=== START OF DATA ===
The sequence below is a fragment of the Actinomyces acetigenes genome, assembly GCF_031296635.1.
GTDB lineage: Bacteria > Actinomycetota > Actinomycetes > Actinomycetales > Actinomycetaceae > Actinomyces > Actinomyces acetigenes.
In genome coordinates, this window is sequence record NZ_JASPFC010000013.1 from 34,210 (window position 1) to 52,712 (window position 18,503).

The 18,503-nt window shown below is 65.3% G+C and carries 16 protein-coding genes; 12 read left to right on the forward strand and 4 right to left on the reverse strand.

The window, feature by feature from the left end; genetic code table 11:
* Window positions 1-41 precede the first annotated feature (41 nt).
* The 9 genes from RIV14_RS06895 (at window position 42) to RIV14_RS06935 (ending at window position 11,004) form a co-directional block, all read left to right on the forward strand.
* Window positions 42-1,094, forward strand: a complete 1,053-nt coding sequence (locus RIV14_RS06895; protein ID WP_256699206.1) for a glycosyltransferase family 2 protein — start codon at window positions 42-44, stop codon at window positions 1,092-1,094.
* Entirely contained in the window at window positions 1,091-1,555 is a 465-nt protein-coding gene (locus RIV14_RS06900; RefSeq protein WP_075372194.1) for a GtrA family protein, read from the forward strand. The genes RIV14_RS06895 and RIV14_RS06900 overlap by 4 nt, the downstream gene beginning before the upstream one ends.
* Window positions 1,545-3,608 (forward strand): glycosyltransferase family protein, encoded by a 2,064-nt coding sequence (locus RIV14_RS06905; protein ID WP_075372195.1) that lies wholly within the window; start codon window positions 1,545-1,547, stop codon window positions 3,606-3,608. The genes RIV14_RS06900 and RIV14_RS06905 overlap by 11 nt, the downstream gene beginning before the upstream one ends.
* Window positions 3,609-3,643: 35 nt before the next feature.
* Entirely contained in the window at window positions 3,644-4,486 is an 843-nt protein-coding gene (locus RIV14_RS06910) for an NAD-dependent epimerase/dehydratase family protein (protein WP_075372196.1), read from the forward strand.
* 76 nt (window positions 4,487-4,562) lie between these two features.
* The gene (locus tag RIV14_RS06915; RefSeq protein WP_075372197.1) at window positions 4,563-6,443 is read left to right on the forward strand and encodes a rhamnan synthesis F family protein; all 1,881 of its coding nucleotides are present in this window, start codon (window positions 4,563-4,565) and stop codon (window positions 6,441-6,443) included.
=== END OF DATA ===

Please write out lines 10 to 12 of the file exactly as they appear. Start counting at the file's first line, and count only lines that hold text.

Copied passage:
* Window positions 1,545-3,608 (forward strand): glycosyltransferase family protein, encoded by a 2,064-nt coding sequence (locus RIV14_RS06905; protein ID WP_075372195.1) that lies wholly within the window; start codon window positions 1,545-1,547, stop codon window positions 3,606-3,608. The genes RIV14_RS06900 and RIV14_RS06905 overlap by 11 nt, the downstream gene beginning before the upstream one ends.
* Window positions 3,609-3,643: 35 nt before the next feature.
* Entirely contained in the window at window positions 3,644-4,486 is an 843-nt protein-coding gene (locus RIV14_RS06910) for an NAD-dependent epimerase/dehydratase family protein (protein WP_075372196.1), read from the forward strand.